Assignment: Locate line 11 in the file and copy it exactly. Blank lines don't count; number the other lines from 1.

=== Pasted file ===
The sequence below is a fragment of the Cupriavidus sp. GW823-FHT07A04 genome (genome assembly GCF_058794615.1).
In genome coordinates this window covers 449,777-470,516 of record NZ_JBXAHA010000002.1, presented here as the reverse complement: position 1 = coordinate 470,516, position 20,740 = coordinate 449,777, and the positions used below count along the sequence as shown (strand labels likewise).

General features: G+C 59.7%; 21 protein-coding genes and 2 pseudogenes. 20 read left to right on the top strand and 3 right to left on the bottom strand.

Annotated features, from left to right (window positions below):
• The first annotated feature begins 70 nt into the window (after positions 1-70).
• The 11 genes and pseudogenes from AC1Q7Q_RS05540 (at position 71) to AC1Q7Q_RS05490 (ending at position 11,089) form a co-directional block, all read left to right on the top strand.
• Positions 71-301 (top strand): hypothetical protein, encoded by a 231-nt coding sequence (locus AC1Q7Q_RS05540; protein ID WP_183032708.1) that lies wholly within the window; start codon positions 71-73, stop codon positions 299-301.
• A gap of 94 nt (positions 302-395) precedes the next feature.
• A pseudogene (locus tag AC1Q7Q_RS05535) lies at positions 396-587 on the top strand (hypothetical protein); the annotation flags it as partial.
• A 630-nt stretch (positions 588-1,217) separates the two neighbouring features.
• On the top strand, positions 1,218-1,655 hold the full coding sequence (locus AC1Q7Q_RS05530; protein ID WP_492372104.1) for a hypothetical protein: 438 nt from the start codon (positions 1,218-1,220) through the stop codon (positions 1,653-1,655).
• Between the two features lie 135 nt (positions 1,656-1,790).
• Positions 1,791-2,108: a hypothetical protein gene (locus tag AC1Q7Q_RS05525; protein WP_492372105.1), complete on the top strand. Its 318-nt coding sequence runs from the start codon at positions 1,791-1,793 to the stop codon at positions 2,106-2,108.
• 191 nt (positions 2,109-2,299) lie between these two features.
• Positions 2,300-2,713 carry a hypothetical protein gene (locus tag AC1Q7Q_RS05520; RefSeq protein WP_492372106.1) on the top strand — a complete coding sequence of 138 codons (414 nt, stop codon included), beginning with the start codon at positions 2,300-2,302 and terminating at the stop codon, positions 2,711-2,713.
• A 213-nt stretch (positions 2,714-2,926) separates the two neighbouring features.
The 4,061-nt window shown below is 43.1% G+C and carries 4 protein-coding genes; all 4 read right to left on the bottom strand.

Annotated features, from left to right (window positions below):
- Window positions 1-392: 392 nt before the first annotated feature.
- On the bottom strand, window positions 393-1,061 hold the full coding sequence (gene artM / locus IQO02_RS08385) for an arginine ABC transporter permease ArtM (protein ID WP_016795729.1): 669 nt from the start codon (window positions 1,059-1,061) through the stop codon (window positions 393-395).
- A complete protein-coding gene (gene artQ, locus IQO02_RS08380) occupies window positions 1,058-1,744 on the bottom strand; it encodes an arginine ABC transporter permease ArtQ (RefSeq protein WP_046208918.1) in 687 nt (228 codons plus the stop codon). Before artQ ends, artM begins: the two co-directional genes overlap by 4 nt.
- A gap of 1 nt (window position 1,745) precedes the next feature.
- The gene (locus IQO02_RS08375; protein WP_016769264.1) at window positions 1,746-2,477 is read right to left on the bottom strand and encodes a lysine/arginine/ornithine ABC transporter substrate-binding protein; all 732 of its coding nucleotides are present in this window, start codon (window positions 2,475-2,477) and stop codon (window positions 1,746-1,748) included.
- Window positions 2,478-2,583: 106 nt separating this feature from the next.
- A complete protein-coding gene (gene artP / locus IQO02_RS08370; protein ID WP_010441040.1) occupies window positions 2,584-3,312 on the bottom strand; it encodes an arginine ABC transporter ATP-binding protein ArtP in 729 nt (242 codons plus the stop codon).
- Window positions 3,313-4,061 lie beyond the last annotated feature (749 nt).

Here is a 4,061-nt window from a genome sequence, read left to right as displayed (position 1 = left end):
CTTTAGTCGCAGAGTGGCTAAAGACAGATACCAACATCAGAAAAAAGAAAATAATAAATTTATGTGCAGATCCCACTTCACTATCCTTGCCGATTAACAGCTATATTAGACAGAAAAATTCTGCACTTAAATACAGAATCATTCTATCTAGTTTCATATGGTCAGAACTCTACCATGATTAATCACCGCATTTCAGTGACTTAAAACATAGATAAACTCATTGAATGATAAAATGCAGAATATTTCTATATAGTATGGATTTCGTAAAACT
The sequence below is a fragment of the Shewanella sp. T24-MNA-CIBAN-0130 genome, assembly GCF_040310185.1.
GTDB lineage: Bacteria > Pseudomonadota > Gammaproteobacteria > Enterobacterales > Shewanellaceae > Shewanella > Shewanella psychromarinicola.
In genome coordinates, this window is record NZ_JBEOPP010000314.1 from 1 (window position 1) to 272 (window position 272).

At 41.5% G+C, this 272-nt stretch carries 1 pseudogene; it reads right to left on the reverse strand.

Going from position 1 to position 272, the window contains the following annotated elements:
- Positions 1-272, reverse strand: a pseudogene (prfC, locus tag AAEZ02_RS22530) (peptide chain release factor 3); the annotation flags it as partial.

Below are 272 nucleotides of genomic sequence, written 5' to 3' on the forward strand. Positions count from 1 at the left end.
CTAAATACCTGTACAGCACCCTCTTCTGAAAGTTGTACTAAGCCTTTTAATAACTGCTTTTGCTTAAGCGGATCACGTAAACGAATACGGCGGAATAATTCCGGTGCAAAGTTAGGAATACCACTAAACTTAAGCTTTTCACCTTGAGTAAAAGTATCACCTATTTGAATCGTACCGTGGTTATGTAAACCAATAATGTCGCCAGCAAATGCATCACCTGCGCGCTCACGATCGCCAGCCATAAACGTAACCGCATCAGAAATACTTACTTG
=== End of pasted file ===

• On the top strand, positions 1,218-1,655 hold the full coding sequence (locus AC1Q7Q_RS05530; protein ID WP_492372104.1) for a hypothetical protein: 438 nt from the start codon (positions 1,218-1,220) through the stop codon (positions 1,653-1,655).